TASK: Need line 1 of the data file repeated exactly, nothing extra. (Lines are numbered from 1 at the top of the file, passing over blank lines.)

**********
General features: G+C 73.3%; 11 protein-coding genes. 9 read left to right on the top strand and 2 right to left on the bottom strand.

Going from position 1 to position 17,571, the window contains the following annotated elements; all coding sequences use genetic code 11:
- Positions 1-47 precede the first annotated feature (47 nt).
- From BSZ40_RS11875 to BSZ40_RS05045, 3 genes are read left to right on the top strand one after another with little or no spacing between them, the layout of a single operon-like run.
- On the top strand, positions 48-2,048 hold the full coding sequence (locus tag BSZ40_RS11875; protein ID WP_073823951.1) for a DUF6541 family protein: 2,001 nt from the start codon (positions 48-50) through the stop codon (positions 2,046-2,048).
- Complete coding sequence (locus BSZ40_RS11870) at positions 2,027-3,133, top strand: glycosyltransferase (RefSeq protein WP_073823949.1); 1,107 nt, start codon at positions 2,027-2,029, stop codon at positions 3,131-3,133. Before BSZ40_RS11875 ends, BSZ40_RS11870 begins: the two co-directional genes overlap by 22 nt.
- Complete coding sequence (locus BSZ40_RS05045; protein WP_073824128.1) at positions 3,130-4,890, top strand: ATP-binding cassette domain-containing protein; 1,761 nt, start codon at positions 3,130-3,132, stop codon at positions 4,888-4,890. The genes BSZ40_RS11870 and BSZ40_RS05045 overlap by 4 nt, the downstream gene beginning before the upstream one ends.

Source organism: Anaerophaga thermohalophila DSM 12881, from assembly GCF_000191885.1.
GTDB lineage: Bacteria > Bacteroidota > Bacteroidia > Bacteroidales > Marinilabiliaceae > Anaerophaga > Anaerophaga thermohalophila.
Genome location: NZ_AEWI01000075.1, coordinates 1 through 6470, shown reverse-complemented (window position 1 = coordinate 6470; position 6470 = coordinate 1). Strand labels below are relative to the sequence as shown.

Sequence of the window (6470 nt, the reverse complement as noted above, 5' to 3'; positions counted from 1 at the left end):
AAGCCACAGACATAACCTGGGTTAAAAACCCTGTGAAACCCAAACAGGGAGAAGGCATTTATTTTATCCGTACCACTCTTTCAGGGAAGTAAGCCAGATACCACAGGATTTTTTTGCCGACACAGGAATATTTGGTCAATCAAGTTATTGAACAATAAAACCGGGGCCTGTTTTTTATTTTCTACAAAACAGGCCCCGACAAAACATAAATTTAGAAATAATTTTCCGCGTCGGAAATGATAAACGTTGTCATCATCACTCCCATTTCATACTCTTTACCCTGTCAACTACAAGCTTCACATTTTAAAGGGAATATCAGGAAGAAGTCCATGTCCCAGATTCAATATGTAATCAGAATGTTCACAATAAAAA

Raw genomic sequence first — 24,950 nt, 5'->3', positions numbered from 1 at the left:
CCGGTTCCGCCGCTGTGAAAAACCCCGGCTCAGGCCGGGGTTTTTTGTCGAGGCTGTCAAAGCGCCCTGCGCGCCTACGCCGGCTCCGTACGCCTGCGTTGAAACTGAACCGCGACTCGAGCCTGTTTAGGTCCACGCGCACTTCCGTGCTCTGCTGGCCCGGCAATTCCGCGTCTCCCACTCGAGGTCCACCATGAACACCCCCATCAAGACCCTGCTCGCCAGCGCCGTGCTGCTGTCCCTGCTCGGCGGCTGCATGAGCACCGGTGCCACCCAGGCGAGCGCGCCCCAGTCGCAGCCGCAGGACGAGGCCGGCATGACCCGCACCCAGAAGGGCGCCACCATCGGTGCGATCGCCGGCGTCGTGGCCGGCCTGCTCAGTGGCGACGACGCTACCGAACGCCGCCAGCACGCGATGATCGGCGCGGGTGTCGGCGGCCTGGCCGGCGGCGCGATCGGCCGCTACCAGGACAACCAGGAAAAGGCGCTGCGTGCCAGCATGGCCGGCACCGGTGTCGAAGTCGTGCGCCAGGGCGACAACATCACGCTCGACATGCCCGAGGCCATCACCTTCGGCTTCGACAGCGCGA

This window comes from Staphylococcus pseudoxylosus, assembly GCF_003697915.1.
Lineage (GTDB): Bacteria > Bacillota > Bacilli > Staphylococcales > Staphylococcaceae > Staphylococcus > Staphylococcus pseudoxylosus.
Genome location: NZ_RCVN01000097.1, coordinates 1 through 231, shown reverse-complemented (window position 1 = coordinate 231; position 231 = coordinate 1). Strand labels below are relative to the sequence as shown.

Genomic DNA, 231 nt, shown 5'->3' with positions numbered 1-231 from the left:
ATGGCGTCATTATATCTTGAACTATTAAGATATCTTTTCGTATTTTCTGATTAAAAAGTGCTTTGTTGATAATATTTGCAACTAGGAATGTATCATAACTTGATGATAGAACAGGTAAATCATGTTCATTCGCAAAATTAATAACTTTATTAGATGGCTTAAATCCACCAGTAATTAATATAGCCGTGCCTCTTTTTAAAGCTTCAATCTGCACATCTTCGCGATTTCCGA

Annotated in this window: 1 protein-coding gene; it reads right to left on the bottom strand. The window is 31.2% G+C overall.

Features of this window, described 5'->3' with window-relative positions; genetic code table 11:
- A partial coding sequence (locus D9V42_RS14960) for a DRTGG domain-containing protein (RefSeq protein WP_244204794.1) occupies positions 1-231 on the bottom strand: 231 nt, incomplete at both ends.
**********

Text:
General features: G+C 73.3%; 11 protein-coding genes. 9 read left to right on the top strand and 2 right to left on the bottom strand.